“We now calve two-year-old heifers as well, so there are close to 450 females calving. The heifers are mated with Angus bulls and the others are mated to Angus or Charolais as a terminal sire. I really like the Charolais cross, they grow well and they are easily identified, show hybrid vigour and find a ready sale,” says Colin.

“The heifers and steers are born at Quartz Hill and we take them down to the lower properties as weaners. They stay there to 18 months, then the heifers that we retain for breeding go back to Quartz Hill and the others are sold.”

Managing the stock between high and lower country on the station and the Windwhistle properties is a matter of making the best use of available feed. Ewes are brought down from the high country to be flushed on the lower paddocks. Cows are calved in small numbers on topdressed hill country and brought down onto better feed with calves at foot to improve condition prior to mating and to control grass on the lower paddocks in November.

The Windwhistle farms are used to winter and finish young cattle and sheep. Quartz Hill soil is glacial moraine with big boulders and a clay pan, making it extremely wet in winter and very dry in summer. The other farms are at a lower altitude (350m) with a shingle base and so are better drained, not as wet, not as much snow and grow substantially more grass in the summer.

Supplementary feed on Quartz Hill can include kale, swedes and fodder beet, autumn saved pasture, baleage and grain. The lower paddocks are sown in high performance grasses that might last only three years before grass grubs reduce production substantially and so winter feed crops are sown. This year there are paddocks of kale that will go to the stags after the roar and the young deer. They will also get grain and sometimes whole-crop silage like oats or barley. A lot of baleage is made on the property, and the hinds get maintenance rations of that and meadow hay.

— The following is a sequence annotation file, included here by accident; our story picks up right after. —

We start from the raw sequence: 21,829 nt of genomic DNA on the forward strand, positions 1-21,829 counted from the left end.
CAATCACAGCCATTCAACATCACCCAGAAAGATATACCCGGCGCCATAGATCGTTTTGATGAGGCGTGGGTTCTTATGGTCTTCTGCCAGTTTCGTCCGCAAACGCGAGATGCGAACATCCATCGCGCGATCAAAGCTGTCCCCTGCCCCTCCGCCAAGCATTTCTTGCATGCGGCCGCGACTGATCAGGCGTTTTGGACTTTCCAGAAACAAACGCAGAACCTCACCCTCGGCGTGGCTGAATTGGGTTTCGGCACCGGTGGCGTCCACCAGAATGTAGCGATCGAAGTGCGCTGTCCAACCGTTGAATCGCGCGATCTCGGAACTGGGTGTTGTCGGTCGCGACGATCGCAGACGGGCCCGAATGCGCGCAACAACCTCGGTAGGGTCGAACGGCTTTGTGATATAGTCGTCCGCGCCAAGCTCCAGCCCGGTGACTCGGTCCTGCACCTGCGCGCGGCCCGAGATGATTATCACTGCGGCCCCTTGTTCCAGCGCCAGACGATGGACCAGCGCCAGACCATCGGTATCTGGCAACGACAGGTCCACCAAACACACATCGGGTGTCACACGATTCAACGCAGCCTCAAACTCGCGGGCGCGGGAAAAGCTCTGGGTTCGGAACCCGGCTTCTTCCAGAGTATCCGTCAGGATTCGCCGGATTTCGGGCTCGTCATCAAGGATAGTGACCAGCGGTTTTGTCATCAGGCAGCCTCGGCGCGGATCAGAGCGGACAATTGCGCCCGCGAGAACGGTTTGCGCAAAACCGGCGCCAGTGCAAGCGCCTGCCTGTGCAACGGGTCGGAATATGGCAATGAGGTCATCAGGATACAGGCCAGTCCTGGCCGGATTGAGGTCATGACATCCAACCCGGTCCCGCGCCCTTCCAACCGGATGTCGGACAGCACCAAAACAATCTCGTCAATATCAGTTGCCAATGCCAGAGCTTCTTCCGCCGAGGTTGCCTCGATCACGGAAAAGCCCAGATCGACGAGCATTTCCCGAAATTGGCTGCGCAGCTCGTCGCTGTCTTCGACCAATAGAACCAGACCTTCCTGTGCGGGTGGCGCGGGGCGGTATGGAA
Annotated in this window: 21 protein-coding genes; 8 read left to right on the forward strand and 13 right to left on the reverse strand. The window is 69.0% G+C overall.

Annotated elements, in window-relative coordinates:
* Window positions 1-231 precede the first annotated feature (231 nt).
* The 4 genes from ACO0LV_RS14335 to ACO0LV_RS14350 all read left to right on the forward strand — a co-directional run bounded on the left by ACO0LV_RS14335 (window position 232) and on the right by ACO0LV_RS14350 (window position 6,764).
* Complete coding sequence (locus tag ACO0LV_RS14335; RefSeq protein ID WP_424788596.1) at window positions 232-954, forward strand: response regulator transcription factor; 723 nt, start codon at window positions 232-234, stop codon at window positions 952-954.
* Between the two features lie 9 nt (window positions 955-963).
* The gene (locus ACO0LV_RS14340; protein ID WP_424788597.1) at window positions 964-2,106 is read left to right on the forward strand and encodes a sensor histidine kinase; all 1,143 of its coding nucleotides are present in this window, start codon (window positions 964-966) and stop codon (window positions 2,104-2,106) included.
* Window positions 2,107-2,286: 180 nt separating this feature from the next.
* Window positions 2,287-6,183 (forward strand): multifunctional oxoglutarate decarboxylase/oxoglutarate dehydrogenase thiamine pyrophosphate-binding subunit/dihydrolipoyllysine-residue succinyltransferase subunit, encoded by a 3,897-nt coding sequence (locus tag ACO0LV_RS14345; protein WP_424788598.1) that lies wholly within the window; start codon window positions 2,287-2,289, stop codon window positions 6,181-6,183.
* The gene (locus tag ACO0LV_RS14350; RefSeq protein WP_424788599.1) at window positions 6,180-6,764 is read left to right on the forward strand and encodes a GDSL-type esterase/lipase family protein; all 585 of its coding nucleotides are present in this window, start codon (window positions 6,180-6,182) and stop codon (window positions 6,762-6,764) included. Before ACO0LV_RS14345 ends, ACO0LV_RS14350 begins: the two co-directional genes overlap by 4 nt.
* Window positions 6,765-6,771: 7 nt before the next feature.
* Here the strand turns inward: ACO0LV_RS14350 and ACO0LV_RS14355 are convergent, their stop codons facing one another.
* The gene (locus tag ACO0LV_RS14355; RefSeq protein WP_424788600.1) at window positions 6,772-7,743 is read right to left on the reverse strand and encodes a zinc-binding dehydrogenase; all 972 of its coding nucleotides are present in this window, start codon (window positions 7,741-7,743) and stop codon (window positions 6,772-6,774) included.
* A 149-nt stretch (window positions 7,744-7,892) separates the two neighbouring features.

On the Windwhistle farms, cereal wheat is grown for sale as feed wheat as part of the rotation between the winter feed crops. Yield is substantial and so provides another income stream for the enterprise.

Colin’s prime focus is the production of high quality stock while caring for the land.

“At the end of the day I’m a livestock farmer and I pride myself on the livestock that we produce be it sheep, cattle or deer, so we concentrate on that and get paid for it. But in so doing I am mindful of the property,” he says.

“We have an all-weather road right through the middle of it, we have planted a lot of trees, and it is an attractive landscape. We have also tried to preserve areas of tussock and do environmentally sensitive things like plant a lot of trees, get water flowing in the right direction, put in dams for stock water, and try to control the run-off by leaving a bit of tussock here and there in the paddocks to slow it down.”

“So that is it in a nutshell. I enjoy just having a property where everything works and I take pride in that.”